Currently there are selective lockdowns and the ban on all kinds of unnecessary human movement imposed on the island. It is the first duty of each of us to meet these requirements. Is it really necessary that the police have checkpoints, arrest violators of the strict instructions issued by the authorities? Should compliance with instructions be undertaken only because of possible punitive measures that may be taken by the forces? Shouldn’t it be through our dedication to Mother Lanka? Let’s face it, respect should come through voluntary cooperation rather than forced coercion. Shouldn’t it be because of the belief that it is for the greater good of the whole nation? Where is the public spirit of our people? Where is our social responsibility? There you are, Sri Lankan; it is for each of us and our children.
Vaccines will come in sufficient quantities on time. The State is making a committed and determined effort to obtain vaccines and vaccinate the entire vulnerable population. However, this will likely take some time and once the necessary doses are administered it will take months to achieve the necessary quantum of herd immunity. Yet for all that, what about the dastardly batch of queue jumpers, the influential and the wealthy who have managed to sidestep all the principles of prioritization based on clinical and epidemiological needs? So far, they have behaved with a degree of selfishness that is deeply contemptible to say the least.
It is essential and absolutely vital that each of us take it upon ourselves as a sacred duty to adhere to all sanitary guidelines in trying to win this war against an invisible enemy. We can’t help but shout even from the rooftops about the undisputed importance of the benefits of social distancing, hand washing, and proper mask wear.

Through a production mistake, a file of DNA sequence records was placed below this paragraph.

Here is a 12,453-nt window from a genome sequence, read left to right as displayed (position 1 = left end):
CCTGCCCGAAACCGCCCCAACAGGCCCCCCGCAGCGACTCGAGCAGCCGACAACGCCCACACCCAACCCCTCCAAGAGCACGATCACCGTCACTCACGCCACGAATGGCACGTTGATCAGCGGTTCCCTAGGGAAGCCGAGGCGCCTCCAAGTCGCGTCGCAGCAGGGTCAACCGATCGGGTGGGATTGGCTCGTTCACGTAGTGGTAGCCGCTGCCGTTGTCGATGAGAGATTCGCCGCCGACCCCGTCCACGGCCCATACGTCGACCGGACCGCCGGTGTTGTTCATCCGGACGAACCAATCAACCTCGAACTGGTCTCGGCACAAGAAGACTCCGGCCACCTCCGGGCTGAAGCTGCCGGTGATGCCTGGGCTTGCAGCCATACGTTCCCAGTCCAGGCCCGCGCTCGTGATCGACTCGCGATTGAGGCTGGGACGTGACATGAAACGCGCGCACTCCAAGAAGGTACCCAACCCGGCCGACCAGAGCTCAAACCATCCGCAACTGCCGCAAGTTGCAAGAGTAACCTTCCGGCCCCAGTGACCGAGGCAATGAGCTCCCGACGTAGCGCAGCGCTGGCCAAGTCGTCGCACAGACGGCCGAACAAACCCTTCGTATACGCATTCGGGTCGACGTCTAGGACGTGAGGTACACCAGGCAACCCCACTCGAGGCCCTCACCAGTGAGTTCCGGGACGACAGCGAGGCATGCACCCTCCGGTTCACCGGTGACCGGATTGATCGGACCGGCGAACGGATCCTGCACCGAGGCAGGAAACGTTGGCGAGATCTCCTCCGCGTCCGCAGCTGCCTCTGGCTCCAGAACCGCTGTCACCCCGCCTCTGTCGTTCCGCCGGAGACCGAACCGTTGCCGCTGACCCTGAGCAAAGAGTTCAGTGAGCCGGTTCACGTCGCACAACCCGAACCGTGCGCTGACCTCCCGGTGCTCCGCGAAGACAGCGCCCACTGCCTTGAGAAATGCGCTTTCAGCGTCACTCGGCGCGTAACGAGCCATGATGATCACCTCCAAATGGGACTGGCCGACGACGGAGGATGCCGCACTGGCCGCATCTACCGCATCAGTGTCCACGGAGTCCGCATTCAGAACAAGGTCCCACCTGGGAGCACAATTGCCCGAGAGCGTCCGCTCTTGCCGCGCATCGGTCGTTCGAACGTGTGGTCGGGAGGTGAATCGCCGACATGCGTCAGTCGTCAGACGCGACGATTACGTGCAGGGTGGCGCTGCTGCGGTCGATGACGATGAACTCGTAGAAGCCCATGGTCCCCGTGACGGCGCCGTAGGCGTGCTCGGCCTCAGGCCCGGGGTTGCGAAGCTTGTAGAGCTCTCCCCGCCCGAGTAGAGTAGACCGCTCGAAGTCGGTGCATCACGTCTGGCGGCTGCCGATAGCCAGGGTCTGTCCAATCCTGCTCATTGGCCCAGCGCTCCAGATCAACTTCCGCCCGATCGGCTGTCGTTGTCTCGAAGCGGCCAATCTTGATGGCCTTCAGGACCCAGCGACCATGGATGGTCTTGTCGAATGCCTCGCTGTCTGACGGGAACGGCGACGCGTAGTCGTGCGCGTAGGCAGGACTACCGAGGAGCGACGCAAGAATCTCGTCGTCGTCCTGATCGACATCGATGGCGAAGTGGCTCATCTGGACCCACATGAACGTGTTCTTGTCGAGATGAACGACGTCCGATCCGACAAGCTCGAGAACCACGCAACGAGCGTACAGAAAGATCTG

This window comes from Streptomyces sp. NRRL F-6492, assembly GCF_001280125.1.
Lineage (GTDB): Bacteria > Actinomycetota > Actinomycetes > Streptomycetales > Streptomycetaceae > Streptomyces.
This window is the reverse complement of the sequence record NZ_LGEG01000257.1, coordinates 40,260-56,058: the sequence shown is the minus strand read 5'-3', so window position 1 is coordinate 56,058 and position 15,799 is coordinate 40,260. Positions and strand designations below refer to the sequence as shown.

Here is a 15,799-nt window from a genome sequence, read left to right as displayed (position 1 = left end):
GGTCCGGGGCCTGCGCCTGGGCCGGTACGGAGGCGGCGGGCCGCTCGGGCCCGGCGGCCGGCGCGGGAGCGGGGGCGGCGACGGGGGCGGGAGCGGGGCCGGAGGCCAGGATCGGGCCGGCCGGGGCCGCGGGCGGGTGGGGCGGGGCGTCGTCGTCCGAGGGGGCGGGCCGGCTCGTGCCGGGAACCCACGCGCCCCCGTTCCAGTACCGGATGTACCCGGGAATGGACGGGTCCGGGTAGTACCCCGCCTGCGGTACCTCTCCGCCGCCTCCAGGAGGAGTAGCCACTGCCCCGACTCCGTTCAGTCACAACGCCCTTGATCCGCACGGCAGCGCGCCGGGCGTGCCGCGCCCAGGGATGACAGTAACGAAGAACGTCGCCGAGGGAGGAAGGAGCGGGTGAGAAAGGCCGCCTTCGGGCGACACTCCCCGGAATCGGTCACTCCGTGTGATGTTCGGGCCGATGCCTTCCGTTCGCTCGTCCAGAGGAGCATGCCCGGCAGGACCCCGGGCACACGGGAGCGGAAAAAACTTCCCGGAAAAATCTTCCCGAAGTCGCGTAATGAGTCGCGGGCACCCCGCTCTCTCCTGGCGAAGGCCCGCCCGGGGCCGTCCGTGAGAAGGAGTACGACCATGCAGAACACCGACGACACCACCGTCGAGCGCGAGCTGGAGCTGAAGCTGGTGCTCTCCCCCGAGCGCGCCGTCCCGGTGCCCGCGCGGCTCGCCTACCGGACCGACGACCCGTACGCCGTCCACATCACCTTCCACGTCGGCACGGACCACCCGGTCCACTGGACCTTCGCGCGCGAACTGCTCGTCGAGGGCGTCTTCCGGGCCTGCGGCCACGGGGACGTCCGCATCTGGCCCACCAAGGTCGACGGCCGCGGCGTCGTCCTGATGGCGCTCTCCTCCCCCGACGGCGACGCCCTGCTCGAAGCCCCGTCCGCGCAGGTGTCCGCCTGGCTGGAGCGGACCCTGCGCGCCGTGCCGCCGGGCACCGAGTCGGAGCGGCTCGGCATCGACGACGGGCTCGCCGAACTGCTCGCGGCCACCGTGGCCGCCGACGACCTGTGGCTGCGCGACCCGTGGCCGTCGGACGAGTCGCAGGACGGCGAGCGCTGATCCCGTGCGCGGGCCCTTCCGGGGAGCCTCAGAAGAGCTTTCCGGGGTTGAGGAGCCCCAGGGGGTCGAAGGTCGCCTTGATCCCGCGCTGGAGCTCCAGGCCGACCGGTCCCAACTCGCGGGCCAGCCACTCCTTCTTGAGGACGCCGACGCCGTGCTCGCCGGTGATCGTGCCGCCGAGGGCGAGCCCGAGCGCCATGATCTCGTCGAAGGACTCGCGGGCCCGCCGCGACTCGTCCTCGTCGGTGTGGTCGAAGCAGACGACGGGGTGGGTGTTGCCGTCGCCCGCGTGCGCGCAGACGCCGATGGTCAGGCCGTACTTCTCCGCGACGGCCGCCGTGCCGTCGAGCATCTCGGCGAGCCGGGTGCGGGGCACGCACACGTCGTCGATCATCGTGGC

These should be the immediate measures that must be implemented by everyone, no matter what, rain or shine. There is compelling evidence from the countries that have been successful in controlling this pandemic that these public health measures are working, very well in this area.
In fact, under the circumstances we are currently in, even double-masking, the most effective mask being worn to be in direct contact with the skin of the face with the less effective ones like cloth masks worn over them, would be a step. effective in the right direction. Even those who are properly vaccinated should follow these basic preventive measures as it is well known that even those who are vaccinated can still contract the virus and thus contribute to its spread.
The 32nd President of the United States of America, Franklin Delano Roosevelt, in the speech accepting his nomination as the Democratic Party candidate for the Democratic National Convention of 1936, said: “To some generations a lot is given . From other generations, we expect a lot. This generation of Americans has a rendezvous with destiny ”. At this crucial moment, we in Sri Lanka do have a date and a date with our destiny. We are called to frame our future. It is entirely up to us to decide whether we survive this disaster or whether we perish. Let us each resolve to put our house in order BEFORE we try to distribute the blame fairly and squarely on the doorstep of others.
We have gone through three periods of occupation and domination of our land by Western powers, we have endured the vagaries of two world wars, we have survived civil strife and insurgencies time and time again, and most of all, we have withstood 30 years. assault and civil war by a terrorist group that has an unrivaled reputation for being the most ruthless and ruthless our planet has ever known. We have shown our resilience in the face of adversity time and time again. It is time, once again, to let our history repeat itself.
All it needs is our dedicated and unbridled commitment to the cause, as well as, of course, censored and unyielding leadership of the highest bravery to guide us.